Directors: Craig Gillespie
Cast: Emma Stone, Emma Thompson, Joel Fry, Paul Walter Hauser, Emily Beecham, Kirby Howell-Baptiste, and Mark Strong
Movie length: 2 hours 14 minutes
What it is: The story of how Estella went from gifted thief, to one of Disney’s most controversial and disliked villains, Cruella de Vil. Following Estella from a young age where tragedy shifts her to a hard existence, to explaining how she became the narcissistic fashionista with a pension for Dalmatian coats.
What Nika thought: Cruella de Vil will forever be the Disney villain who’s claim to fame is a dog skin coat. It would be hard to imagine a more diabolical plot for a kids story than skinning puppies, yet Cruella’s updated version seems determined to succeed. Rooted in an origin story that feels rushed, Estella (Emma Stone) quickly morphs from socially suffering child to inventive thief after the loss of her mother Catherine (Emily Beecham). An orphan suffering from misguided guilt, she hides her true nature deep within a passive persona.
Estella conforms to her new life, flanked by an upgraded Horace (Paul Walker Hauser) and Jasper (Joel Fry), saving the intense emotions she held as a child for her aspirations of becoming a fashion designer.
But it’s when she finally gets an opportunity to display her talents that she finds out the truth about her hero the Baroness (Emma Thompson), and her life, setting her into a tail spin that releases her id personality Cruella back into the world.
The re-emergence of Cruella provides some of the more highly charged scenes of the film, her flair and drive for vengeance inspiring even as she grapples with limits. Estella seizes to be the malleable center for Cruella’s mental status and we witness the path meant to explain a person capable of fathoming a coat made from man’s best friend.
Nika’s Grade: B, While I am ecstatic at Disney’s drive to dismantle the very good versus evil base that encompasses all their original films, I struggled with the deconstruction of Cruella’s character.
There is no question that Cruella de Vil fails to share the same adoration as Maleficent, but that may be rooted in her choice of villainy. To create a story that would draw empathy for her would take a monumental effort, and creating a counter villain with equal, if not more depravity, would seem like a good start.
But the issue lies in how the focus rests more on Estella’s personality shift from passive team player to attention grabbing Cruella. Cruella’s persona is viewed as dramatic, malevolent, and amongst her closest friends, narcissistic, yet it accomplishes it’s intention well enough to pit her against another woman who self describes herself the same. The idea that two powerful women, driven and successful, could not exist outside a world of severe mental illness seems off-putting. As Estella, Cruella continuously questions whether she is descending into madness, a label often attributed to women with strong personalties. More so she questions whether she can escape the path seemingly laid before her by her genetic makeup, consistently fighting her own sense of self worth in fear of seeming too much. And why there is little doubt that the competitive level of the Baroness lacks morality, I cringed at the multiple times her flamboyant nature was compared to evil attributes.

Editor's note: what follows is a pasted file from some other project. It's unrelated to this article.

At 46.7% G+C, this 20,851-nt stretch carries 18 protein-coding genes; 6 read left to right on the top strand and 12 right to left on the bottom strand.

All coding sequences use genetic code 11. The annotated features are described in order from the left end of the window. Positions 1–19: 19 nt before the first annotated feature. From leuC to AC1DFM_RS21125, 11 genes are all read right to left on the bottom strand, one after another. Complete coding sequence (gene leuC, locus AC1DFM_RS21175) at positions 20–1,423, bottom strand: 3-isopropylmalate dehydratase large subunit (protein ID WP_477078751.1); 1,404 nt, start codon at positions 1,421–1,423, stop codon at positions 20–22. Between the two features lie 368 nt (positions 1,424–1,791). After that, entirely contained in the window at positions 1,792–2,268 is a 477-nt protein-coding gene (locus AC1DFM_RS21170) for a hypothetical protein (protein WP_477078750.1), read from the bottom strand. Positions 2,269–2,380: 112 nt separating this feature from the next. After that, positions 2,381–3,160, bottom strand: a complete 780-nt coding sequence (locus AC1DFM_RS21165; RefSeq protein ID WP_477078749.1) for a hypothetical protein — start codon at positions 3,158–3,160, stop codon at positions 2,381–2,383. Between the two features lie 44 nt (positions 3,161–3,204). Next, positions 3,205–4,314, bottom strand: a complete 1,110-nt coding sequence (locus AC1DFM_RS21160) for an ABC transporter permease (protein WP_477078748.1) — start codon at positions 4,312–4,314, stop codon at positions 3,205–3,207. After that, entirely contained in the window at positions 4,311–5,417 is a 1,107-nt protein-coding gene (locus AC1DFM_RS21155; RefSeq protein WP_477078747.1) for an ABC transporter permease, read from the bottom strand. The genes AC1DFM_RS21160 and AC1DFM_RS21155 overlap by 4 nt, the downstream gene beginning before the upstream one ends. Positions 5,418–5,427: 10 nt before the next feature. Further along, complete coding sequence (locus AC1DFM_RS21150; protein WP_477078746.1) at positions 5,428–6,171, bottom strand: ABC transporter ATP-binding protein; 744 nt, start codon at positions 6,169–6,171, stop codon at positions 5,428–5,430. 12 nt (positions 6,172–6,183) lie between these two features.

Horace and Jasper are certainly better fleshed out characters than their cartoon counterparts, exchanging the role of comedic henchmen for empathetic moral compasses, but they feel more based in patriarchal judges of how women are allowed to succeed.
Even the introduction of boutique owner Artie (John McCrea) seemed awkwardly clunky, despite its direct acknowledgment of non-gender conformity. Artie’s character slips easily into a fashion based Disney story even if it follows tropes. Disney should be commended for trying to incorporate a much needed representation.
The film’s makeup and fashion are the true stars, wrapping Stone’s demure Cruella in jaw dropping, eye seducing works of art. It’s all the fabric that was missing from The Devil Wears Prada, without the intensity that made Miranda Priestly an icon, and Thompson’s Baroness a faint comparison.
Cruella is worth the rental for its visual appeal and gifted application of musical soundtrack, reminding us why seeing Miss de Vil inspires a sudden chill. But a chill is all that Cruella will bring, for what may be the backstory of one of the most evil of Disney villains, it only serves to prove that what truly drives women mad, are the limitations.
Cruella is currently playing on Disney+ with a premier upgrade and in theaters. It will be released for all Disney+ viewers on August 21.
Viewed for your benefit by your Melanin Gifted Film Critic.